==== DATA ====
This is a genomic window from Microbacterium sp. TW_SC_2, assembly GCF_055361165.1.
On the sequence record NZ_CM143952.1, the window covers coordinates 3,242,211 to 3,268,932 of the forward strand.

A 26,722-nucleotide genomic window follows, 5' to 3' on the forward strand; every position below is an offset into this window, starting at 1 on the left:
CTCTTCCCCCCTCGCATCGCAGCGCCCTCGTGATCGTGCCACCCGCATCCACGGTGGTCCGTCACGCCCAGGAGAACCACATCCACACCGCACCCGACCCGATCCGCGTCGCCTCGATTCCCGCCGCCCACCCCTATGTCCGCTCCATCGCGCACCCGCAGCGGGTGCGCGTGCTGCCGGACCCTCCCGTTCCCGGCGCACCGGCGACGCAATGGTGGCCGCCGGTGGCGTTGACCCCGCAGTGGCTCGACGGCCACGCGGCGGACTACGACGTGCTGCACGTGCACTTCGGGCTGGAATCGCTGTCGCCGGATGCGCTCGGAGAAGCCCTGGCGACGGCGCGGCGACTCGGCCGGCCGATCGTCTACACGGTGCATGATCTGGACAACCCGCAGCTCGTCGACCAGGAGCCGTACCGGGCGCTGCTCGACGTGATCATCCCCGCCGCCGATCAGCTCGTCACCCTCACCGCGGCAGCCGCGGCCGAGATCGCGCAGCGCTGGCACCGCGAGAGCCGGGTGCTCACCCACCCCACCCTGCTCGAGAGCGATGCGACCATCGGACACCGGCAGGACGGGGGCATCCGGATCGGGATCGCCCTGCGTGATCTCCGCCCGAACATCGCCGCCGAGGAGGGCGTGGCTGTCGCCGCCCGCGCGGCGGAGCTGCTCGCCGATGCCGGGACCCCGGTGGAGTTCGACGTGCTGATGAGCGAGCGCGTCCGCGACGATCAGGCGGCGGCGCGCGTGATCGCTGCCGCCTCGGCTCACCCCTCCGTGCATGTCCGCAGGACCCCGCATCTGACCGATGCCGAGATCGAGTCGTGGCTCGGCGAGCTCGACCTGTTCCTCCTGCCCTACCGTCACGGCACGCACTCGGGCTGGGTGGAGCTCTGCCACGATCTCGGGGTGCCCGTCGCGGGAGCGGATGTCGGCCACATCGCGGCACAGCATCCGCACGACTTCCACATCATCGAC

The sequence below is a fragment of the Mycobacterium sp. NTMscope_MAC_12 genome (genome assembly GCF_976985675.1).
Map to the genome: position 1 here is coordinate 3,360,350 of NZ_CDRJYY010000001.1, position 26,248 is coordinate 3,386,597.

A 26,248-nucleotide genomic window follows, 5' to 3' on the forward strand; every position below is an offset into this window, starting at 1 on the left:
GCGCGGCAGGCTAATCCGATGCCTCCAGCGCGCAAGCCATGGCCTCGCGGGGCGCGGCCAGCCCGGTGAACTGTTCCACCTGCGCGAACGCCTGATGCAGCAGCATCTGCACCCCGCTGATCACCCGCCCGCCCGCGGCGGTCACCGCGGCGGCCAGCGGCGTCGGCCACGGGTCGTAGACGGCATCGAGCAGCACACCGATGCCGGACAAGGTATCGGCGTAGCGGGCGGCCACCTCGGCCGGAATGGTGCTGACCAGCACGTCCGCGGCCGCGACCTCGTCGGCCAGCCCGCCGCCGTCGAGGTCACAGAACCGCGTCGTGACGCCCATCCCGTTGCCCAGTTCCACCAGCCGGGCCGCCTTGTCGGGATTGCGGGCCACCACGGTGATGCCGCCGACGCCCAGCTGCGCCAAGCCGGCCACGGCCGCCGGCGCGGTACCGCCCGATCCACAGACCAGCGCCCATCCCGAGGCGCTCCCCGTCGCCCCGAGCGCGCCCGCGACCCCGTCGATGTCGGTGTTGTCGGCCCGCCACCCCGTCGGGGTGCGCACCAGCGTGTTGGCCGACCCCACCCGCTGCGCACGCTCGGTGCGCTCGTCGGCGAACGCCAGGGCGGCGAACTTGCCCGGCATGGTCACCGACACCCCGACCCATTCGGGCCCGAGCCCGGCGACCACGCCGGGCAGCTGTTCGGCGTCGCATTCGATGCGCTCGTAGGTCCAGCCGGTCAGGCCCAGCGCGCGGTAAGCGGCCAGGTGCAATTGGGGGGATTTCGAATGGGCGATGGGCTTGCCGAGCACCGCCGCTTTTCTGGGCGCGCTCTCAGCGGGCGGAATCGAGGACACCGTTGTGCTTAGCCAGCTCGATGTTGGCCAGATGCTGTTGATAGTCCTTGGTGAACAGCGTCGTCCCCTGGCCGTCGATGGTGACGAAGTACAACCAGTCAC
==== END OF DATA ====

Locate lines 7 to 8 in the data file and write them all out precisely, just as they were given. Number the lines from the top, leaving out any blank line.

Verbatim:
A 26,248-nucleotide genomic window follows, 5' to 3' on the forward strand; every position below is an offset into this window, starting at 1 on the left:
GCGCGGCAGGCTAATCCGATGCCTCCAGCGCGCAAGCCATGGCCTCGCGGGGCGCGGCCAGCCCGGTGAACTGTTCCACCTGCGCGAACGCCTGATGCAGCAGCATCTGCACCCCGCTGATCACCCGCCCGCCCGCGGCGGTCACCGCGGCGGCCAGCGGCGTCGGCCACGGGTCGTAGACGGCATCGAGCAGCACACCGATGCCGGACAAGGTATCGGCGTAGCGGGCGGCCACCTCGGCCGGAATGGTGCTGACCAGCACGTCCGCGGCCGCGACCTCGTCGGCCAGCCCGCCGCCGTCGAGGTCACAGAACCGCGTCGTGACGCCCATCCCGTTGCCCAGTTCCACCAGCCGGGCCGCCTTGTCGGGATTGCGGGCCACCACGGTGATGCCGCCGACGCCCAGCTGCGCCAAGCCGGCCACGGCCGCCGGCGCGGTACCGCCCGATCCACAGACCAGCGCCCATCCCGAGGCGCTCCCCGTCGCCCCGAGCGCGCCCGCGACCCCGTCGATGTCGGTGTTGTCGGCCCGCCACCCCGTCGGGGTGCGCACCAGCGTGTTGGCCGACCCCACCCGCTGCGCACGCTCGGTGCGCTCGTCGGCGAACGCCAGGGCGGCGAACTTGCCCGGCATGGTCACCGACACCCCGACCCATTCGGGCCCGAGCCCGGCGACCACGCCGGGCAGCTGTTCGGCGTCGCATTCGATGCGCTCGTAGGTCCAGCCGGTCAGGCCCAGCGCGCGGTAAGCGGCCAGGTGCAATTGGGGGGATTTCGAATGGGCGATGGGCTTGCCGAGCACCGCCGCTTTTCTGGGCGCGCTCTCAGCGGGCGGAATCGAGGACACCGTTGTGCTTAGCCAGCTCGATGTTGGCCAGATGCTGTTGATAGTCCTTGGTGAACAGCGTCGTCCCCTGGCCGTCGATGGTGACGAAGTACAACCAGTCAC